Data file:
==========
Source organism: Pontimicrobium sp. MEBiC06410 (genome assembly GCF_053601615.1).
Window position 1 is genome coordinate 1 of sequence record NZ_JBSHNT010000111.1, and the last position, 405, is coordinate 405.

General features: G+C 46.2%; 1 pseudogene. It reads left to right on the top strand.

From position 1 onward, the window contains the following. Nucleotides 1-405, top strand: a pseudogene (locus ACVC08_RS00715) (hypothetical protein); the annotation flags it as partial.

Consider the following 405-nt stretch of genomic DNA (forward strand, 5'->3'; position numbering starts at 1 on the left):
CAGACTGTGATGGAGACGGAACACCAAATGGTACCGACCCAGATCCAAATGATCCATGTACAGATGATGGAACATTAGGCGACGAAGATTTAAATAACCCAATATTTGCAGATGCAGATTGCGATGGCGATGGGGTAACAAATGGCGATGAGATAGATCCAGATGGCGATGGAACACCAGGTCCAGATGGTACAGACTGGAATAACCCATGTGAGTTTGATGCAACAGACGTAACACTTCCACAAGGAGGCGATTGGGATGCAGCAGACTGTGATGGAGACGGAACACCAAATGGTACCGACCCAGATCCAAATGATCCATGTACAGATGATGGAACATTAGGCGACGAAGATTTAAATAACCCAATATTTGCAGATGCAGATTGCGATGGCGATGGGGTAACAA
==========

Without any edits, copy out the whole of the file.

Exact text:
Source organism: Pontimicrobium sp. MEBiC06410 (genome assembly GCF_053601615.1).
Window position 1 is genome coordinate 1 of sequence record NZ_JBSHNT010000111.1, and the last position, 405, is coordinate 405.

General features: G+C 46.2%; 1 pseudogene. It reads left to right on the top strand.

From position 1 onward, the window contains the following. Nucleotides 1-405, top strand: a pseudogene (locus ACVC08_RS00715) (hypothetical protein); the annotation flags it as partial.

Consider the following 405-nt stretch of genomic DNA (forward strand, 5'->3'; position numbering starts at 1 on the left):
CAGACTGTGATGGAGACGGAACACCAAATGGTACCGACCCAGATCCAAATGATCCATGTACAGATGATGGAACATTAGGCGACGAAGATTTAAATAACCCAATATTTGCAGATGCAGATTGCGATGGCGATGGGGTAACAAATGGCGATGAGATAGATCCAGATGGCGATGGAACACCAGGTCCAGATGGTACAGACTGGAATAACCCATGTGAGTTTGATGCAACAGACGTAACACTTCCACAAGGAGGCGATTGGGATGCAGCAGACTGTGATGGAGACGGAACACCAAATGGTACCGACCCAGATCCAAATGATCCATGTACAGATGATGGAACATTAGGCGACGAAGATTTAAATAACCCAATATTTGCAGATGCAGATTGCGATGGCGATGGGGTAACAA